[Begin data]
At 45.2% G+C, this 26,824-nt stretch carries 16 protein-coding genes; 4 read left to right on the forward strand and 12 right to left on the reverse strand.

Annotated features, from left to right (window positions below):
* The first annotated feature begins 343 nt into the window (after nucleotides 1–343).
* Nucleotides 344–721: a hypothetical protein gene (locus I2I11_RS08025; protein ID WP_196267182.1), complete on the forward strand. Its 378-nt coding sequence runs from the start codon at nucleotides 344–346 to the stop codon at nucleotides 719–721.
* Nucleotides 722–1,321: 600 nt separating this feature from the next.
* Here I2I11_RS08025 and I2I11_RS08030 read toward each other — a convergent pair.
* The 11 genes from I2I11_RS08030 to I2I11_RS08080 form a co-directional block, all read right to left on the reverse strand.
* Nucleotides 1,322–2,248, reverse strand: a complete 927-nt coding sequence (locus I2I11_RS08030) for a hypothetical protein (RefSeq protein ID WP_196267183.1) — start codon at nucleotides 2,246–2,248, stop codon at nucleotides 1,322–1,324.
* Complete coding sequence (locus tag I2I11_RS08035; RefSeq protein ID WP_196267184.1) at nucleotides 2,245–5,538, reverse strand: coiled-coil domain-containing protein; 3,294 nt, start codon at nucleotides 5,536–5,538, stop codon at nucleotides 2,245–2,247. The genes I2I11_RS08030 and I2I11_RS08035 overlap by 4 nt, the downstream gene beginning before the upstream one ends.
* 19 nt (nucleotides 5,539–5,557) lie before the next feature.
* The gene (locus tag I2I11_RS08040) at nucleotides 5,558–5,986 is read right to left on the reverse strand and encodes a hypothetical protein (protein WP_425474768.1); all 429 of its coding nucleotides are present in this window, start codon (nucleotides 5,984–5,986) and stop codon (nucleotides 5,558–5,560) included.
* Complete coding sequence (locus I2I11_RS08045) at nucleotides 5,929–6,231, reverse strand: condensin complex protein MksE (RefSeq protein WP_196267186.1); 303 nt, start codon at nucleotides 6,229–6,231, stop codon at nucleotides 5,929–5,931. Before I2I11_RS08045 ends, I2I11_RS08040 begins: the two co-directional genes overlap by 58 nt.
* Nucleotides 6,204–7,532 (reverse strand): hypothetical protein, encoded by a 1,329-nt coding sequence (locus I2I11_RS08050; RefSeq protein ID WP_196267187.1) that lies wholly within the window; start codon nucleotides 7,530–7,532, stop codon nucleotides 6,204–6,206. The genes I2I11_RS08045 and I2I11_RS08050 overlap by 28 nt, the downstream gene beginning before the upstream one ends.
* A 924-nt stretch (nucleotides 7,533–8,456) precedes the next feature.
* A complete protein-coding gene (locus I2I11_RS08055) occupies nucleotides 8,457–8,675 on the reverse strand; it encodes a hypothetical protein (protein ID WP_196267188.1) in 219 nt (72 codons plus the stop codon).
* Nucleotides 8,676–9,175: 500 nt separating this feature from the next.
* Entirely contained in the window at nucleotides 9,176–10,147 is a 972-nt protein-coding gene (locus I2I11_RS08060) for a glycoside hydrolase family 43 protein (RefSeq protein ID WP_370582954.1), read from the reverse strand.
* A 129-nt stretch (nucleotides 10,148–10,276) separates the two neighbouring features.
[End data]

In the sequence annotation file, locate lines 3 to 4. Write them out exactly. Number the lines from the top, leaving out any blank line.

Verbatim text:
* The first annotated feature begins 343 nt into the window (after nucleotides 1–343).
* Nucleotides 344–721: a hypothetical protein gene (locus I2I11_RS08025; protein ID WP_196267182.1), complete on the forward strand. Its 378-nt coding sequence runs from the start codon at nucleotides 344–346 to the stop codon at nucleotides 719–721.